Granulometric characteristics of semolina are explained in three levels: coarsely milled, medium level milled and finely milled semolina.
Medium level milled and medium/finely milled semolina is widely used in industrial pasta production, as finely milled semolina has higher hydration rate (<220 µ) due to which its kneading period is shorter and less white marks are available on pasta as a result of under-hydrated semolina particles.
Milling of durum wheat into extremely law semolina granulometric levels creates fractional particles (un) resembling to flour obtained as a result of soft wheat milling. Finely granulated semolina may include significant level of “un” (>4%). This is not optimum for the real-quality pasta protecting its characteristics and not being adhesive during cooking.
Against better hydration advantage of finely milled semolina, it presents production related risk, which is damage on wheat starch during milling; in other words, breaking of polysaccharide chains (amylose and amylopectin). This condition causes irreversible decomposition triggering series of complex chemical and biochemical reactions during storage of semolina and production of pasta as to initiate with preparation of dough and its molding process.
ITEMS FORMING THE SEMOLINA QUALITY
Four main items should be considered in terms of quality issue: homogenous granulometry, high protein content, low ash content and color. Other factors such as non-inclusion of foreign particles, low bacterial load and non-availability of pesticide and toxic (alfatoxines) may also be added to aforementioned four items.
In particular, an additional feature of raw material quality should also be considered in terms of pasta adhesion: reduced activity of enzyme splitting starch chains. This activity causes formation of components being directly or indirectly responsible from pasta adhesion. Activity of amylase enzymes is closely related with decomposition of starch physically during milling of durum wheat and microbial contamination level, as well as its storage and humidity conditions.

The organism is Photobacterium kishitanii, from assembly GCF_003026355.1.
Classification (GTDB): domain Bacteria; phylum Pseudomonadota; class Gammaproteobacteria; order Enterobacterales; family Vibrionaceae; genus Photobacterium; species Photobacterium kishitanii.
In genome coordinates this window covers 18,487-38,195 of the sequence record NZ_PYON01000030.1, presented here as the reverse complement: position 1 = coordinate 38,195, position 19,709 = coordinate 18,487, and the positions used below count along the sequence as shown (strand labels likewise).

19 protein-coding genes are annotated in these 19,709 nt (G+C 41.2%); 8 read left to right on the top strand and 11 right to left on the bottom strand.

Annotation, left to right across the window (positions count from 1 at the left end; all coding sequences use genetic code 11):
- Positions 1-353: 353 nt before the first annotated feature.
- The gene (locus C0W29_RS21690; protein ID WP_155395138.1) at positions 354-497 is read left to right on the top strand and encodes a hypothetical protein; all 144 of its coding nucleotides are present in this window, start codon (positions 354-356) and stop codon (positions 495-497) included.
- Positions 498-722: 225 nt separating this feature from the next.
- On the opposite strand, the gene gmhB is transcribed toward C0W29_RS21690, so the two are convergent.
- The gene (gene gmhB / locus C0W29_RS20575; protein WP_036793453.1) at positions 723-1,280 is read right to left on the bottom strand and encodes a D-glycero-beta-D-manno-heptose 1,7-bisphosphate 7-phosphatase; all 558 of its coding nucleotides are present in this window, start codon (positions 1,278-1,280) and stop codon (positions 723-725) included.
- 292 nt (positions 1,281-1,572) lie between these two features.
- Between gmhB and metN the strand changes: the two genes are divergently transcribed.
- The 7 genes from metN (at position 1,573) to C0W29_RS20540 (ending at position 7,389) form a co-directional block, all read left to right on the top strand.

Amylase activity is naturally available within caryopses, but related enzymes exist largely on surface layers of caryopses (aleuronic layer) and within the seed disposed and being extremely rich in terms of fat as to decompose flour. Semolina obtained from central side of caryopses has medium/large granulometry (>400 µ) and accordingly, low level of physical starch damage. Amylase activity occurs at lower levels. Therefore, it is expected that such semolina type may be ideal raw material in terms of pasta adhesion, but its extraction level is as low as not to have economic benefit (approximately 50-55%). To increase crop, milling diagram should be obtained from more peripheral regions of semolina core. In addition, applicable compensation level is sought to limit ash content within the semolina due to intense wheat minerals in tegumental section.